QUESTION: She wasn’t able to give them any reassurances? Is there – do you expect any other steps beyond – beyond that --

MR. MCCORMACK: We’ll let you know if there’s anything else.

QUESTION: I’m sorry?

MR. MCCORMACK: We’ll let you know if there’s anything else. Okay. Anything else on this?


QUESTION: Are you satisfied with Syria’s help to prevent fighters to go to Iraq?

MR. MCCORMACK: Well, look, I think I will – I guess I’ll respond to Lach’s question a bit here. I’ll let the folks at the Pentagon describe in any detail how they view the situation. I think it – there was – there has been, over the years, a changed situation. We read a lot about infiltration over the Syrian border into Iraq quite a bit three, four years ago, a couple years ago; less so now. That doesn’t mean that it’s not – there aren’t continuing issues in that regard.

QUESTION: Just so we’re clear, I mean, when you’re saying that you read less about this now --


QUESTION: -- are you implying that there is less such activity now?

MR. MCCORMACK: Well, I’m trying to – trying to get around commenting on intelligence reports. You read less about it in the newspapers; that isn’t to say that it – there aren’t continuing issues there --


MR. MCCORMACK: -- in terms of people coming over the border.

QUESTION: Can you just say it’s -- more simply, though, that it still happens, just not at the level of several years back?

MR. MCCORMACK: Well, let me leave it to the Pentagon folks to describe that definitively.


QUESTION: Has there – go ahead.

QUESTION: Sorry, had the Administration been giving any consideration to a greater outreach to Syria – I know you have diplomatic relations with – obviously --


QUESTION: And we haven’t had an ambassador there since Ambassador Scobey left. But had the Administration, prior to these weekend reports, been giving consideration to reaching out more to the Syrians?

MR. MCCORMACK: Well, there had been, periodically, over the past few years -- I can speak to Secretary Rice’s tenure – she has had interactions with the Foreign Minister. The most recent one I think she talked about was within the past, you know, month or two. And I know it was on the margins of the --


MR. MCCORMACK: UN General Assembly, the dinner, breaking fast. And then David Welch, I think, had some follow-up – had a follow-up contact after that. I can’t – it was several days after that. Those are the – those are the contacts that I can relay to you immediately. I’m not aware of any others beyond that.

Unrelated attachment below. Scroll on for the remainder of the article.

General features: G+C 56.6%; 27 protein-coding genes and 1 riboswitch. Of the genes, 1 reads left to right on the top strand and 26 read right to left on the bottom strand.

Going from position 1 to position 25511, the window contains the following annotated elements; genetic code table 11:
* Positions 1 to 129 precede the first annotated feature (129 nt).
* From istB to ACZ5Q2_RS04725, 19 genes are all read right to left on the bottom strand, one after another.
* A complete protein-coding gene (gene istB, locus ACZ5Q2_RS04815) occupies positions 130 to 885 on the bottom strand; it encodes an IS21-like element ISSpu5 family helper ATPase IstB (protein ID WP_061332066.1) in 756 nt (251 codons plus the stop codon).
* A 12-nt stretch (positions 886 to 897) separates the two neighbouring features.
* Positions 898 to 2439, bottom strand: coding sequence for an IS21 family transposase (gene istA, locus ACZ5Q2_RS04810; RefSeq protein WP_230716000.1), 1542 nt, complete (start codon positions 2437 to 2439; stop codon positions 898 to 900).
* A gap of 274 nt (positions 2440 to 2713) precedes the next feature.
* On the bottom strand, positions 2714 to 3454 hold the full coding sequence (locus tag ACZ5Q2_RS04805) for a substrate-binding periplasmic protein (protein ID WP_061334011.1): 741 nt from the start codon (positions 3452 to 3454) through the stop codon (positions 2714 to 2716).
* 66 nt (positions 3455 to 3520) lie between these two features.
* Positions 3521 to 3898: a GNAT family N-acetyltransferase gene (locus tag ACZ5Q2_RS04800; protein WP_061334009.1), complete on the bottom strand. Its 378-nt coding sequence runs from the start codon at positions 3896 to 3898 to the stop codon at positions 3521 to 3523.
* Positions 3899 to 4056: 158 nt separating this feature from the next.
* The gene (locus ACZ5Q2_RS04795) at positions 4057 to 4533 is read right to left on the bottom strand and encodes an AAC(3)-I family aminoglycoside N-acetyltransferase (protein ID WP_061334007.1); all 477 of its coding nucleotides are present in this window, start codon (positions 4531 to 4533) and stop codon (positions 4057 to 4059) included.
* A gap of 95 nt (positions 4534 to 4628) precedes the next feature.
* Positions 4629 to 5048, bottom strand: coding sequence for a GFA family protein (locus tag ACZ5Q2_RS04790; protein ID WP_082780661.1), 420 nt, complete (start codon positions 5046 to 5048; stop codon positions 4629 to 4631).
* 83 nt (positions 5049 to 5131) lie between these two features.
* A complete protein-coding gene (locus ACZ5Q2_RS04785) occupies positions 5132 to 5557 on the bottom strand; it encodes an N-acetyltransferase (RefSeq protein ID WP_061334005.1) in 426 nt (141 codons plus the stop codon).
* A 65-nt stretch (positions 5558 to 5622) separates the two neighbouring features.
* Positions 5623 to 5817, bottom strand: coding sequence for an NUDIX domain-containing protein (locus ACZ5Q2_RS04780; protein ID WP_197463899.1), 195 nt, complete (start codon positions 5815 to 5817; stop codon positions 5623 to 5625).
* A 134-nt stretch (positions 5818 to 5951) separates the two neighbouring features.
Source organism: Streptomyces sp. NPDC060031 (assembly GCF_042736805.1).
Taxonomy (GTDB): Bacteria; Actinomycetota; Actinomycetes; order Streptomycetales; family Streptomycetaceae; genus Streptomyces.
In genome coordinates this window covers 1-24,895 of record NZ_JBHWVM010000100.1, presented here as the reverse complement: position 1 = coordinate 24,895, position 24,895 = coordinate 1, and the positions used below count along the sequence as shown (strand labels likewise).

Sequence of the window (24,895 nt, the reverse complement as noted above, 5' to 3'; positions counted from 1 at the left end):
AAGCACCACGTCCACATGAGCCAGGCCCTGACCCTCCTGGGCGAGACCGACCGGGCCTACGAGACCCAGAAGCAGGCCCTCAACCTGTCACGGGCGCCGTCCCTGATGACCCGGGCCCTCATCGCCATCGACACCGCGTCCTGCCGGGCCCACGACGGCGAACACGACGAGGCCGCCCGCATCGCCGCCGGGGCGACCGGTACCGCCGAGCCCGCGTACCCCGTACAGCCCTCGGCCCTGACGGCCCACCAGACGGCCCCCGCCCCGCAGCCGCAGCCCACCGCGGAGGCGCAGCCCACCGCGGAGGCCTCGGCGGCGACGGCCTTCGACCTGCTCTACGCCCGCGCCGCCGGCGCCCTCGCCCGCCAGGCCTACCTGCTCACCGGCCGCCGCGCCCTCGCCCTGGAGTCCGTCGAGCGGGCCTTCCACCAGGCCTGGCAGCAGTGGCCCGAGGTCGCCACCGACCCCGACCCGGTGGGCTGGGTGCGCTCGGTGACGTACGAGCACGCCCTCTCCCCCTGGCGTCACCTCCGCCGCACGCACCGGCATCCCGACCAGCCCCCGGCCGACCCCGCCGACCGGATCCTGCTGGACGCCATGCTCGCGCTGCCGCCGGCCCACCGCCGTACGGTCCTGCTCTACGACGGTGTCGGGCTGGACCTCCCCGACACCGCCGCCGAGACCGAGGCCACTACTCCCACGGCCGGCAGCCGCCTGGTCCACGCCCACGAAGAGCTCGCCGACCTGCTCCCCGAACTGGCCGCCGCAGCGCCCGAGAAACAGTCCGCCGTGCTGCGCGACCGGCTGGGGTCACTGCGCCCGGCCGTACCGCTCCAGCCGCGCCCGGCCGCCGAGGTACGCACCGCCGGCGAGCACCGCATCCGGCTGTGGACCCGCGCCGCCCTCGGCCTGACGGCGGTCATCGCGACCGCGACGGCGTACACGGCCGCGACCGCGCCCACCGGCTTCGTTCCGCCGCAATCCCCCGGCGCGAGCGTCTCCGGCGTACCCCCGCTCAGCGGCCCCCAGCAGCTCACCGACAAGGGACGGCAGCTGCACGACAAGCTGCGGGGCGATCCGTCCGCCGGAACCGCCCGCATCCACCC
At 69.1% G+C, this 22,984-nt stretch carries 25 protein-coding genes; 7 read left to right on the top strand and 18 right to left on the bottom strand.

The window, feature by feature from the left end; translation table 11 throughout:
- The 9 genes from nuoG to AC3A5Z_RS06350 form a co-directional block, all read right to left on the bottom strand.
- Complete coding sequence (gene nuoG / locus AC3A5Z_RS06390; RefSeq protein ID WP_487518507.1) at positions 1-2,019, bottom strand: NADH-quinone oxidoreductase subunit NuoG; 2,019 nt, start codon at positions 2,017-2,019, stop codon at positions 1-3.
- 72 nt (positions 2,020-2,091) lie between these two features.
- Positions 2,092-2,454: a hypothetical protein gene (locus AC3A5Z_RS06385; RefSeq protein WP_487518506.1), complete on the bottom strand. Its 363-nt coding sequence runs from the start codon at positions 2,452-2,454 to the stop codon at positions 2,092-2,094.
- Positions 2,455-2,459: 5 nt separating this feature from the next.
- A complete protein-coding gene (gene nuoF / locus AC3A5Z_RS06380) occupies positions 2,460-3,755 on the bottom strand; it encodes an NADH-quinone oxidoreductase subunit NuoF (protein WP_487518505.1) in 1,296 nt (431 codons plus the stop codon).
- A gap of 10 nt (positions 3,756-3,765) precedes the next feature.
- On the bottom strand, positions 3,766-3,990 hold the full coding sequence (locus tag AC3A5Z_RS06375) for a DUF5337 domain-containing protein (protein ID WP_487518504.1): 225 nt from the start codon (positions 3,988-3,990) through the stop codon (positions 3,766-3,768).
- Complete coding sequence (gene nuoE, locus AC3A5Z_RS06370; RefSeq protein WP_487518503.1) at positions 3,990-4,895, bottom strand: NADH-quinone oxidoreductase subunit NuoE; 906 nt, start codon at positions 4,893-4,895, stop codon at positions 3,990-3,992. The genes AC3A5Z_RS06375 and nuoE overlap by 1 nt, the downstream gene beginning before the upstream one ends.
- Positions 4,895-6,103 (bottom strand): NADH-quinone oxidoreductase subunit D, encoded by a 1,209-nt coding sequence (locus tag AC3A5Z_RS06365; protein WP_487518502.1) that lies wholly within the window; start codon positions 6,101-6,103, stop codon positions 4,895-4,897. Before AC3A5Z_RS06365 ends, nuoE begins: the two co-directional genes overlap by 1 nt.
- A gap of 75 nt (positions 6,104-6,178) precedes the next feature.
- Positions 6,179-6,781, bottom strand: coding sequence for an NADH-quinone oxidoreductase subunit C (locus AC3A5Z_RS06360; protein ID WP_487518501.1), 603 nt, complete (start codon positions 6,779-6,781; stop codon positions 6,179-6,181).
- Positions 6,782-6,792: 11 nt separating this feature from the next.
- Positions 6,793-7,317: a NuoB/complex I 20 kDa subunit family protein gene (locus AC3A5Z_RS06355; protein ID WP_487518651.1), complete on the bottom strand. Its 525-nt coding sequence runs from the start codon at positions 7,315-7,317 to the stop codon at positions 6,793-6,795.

Look, Syria knows what it needs to do in order to play a different role in the region. It has taken some steps in a positive direction. I would note, for example, their decision to establish diplomatic relations with Lebanon. It’s a positive step. And of course, their decision that they took with the Israelis to have contacts via the Turkish Government about coming to a peace settlement. So those are certainly positive steps, but again, there’s still a ways to go.

QUESTION: Does it not create, at a minimum, a public diplomacy problem for the U.S. Government that there are reports -- multiple in the case of Pakistan -- of U.S. military activities not at least publicly sanctioned and, in fact, publicly rejected and protested against by the Pakistani authorities -- U.S. military actions inside Pakistani territory?

Here you have a series of reports which you do not appear to be in a position to deny, suggesting U.S. military activity again inside the territory of the sovereign, you know, country. At a minimum, surely, this is not helpful from the point of view of American public diplomacy in the Arab and Muslim world for there to be reports that you don’t deny of U.S. military forces attacking inside other country’s territory.

MR. MCCORMACK: Well, look, going all the way back to 2001, the United States and its friends and allies around the world have been – had to do difficult things in the war on terror. This is a tough fight requiring responses across a variety of different areas from diplomatic, to political, to military, to security, to intelligence-sharing, and as well as public diplomacy.

And we’ve learned a lot and we have made really important strides in the struggle. And I expect that that’s going to continue over the years. It’s going to continue on into the next administration. They will take decisions about how they counter violent extremists all around the world. But however they decide to proceed it, is a task that will be important for the security not only of this country, but other countries around the world.

And so while I can’t comment on any specifics or specific operations, I can say that this is a – it’s a tough fight, certainly a tough ideological struggle, the fight with violent extremists. And like I said, you have to come at the problem on a variety – across a variety of different fronts.

QUESTION: Sean, can you --


QUESTION: -- say whether the matter of foreign fighters going to Iraq came up during the Secretary’s last meeting with the Foreign Minister or during Welch’s follow-up meetings?

MR. MCCORMACK: I’ll check for you. I’ll see if it did.

QUESTION: But it did come up in a meeting with Assistant Secretary Welch and – while --

MR. MCCORMACK: I haven’t talked to David about the contents of his meeting. You know, you may be ahead of me. I haven’t talked to him about it.

QUESTION: And who did he follow up with? When you said that he followed up to the Secretary’s discussion, do you know --